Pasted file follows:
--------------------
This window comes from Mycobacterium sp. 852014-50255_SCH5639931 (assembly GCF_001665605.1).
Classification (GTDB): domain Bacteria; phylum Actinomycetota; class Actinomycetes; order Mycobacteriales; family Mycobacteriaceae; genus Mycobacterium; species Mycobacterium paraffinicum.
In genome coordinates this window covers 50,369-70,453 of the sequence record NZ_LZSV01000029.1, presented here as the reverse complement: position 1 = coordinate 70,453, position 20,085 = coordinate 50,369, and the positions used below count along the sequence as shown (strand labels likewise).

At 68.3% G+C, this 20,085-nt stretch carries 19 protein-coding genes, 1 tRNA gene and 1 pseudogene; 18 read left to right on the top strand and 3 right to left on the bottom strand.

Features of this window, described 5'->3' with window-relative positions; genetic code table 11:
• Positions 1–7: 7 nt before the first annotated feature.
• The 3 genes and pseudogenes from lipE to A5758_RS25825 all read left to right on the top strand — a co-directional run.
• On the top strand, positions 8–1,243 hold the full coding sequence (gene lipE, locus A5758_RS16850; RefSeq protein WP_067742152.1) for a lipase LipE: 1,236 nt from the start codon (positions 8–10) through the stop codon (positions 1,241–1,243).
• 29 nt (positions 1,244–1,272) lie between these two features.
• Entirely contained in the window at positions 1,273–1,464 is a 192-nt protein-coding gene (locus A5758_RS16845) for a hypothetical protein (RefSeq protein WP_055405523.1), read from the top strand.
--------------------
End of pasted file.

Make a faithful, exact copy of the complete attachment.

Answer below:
This window comes from Mycobacterium sp. 852014-50255_SCH5639931 (assembly GCF_001665605.1).
Classification (GTDB): domain Bacteria; phylum Actinomycetota; class Actinomycetes; order Mycobacteriales; family Mycobacteriaceae; genus Mycobacterium; species Mycobacterium paraffinicum.
In genome coordinates this window covers 50,369-70,453 of the sequence record NZ_LZSV01000029.1, presented here as the reverse complement: position 1 = coordinate 70,453, position 20,085 = coordinate 50,369, and the positions used below count along the sequence as shown (strand labels likewise).

At 68.3% G+C, this 20,085-nt stretch carries 19 protein-coding genes, 1 tRNA gene and 1 pseudogene; 18 read left to right on the top strand and 3 right to left on the bottom strand.

Features of this window, described 5'->3' with window-relative positions; genetic code table 11:
• Positions 1–7: 7 nt before the first annotated feature.
• The 3 genes and pseudogenes from lipE to A5758_RS25825 all read left to right on the top strand — a co-directional run.
• On the top strand, positions 8–1,243 hold the full coding sequence (gene lipE, locus A5758_RS16850; RefSeq protein WP_067742152.1) for a lipase LipE: 1,236 nt from the start codon (positions 8–10) through the stop codon (positions 1,241–1,243).
• 29 nt (positions 1,244–1,272) lie between these two features.
• Entirely contained in the window at positions 1,273–1,464 is a 192-nt protein-coding gene (locus A5758_RS16845) for a hypothetical protein (RefSeq protein WP_055405523.1), read from the top strand.